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Emily and her fellow volunteers in one of the classrooms at Knowledge for Children

 

4. How would you describe the experience of training for the marathon in the months building up to the event? You attended some of UGM social training runs- did they help?

Training is tough – there’s no doubt about that. This wasn’t my first marathon, but it was so different to the ones I’d done before, it was definitely new territory. The social runs really helped, but mainly as a great way to meet people beforehand, and realise that we were all feeling the same way about things. Running with others can make it a lot easier to complete a training session too. Mark (the running guru) was really great and reading blogs from previous years runners also really helped. I had bad weeks and good weeks with the training, and I was definitely not as prepared as I would have liked. It takes a lot of time, effort and willpower to keep the momentum heading in the right direction, but running for these amazing projects is the BEST motivation to keep you focused.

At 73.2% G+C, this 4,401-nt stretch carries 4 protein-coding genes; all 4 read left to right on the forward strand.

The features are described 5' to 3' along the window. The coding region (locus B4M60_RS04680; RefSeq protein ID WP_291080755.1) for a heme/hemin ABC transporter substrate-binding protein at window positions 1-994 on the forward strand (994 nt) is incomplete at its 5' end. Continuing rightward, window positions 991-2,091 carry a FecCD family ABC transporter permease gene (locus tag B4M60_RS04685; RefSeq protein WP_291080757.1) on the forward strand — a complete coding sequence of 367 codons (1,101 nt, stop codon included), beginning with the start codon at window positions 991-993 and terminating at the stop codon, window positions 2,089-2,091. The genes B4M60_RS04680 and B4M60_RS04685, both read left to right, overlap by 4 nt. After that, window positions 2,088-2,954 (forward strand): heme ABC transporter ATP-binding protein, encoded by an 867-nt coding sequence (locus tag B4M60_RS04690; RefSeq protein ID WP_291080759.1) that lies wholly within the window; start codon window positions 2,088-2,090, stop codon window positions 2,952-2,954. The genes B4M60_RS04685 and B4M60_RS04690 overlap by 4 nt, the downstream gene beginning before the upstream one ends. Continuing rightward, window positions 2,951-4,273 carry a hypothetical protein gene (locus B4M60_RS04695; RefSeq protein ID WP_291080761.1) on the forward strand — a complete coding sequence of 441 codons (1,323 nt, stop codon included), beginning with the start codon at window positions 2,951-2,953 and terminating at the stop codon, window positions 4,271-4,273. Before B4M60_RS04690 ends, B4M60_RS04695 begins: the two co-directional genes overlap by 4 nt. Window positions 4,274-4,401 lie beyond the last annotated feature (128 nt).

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Emily discovered the marathon is much more than just a week-long adventure, attending social events both leading up to…

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…and after the event.

 

5. You ran the full 26.2 mile marathon course on Race Day. What was it like?

Honestly – it was really bloody hard and really bloody hot! I won’t beat around the bush on that one. This is a tough challenge and a tough course… I mean, when there are hills called “the beast” you know it’s not going to be easy.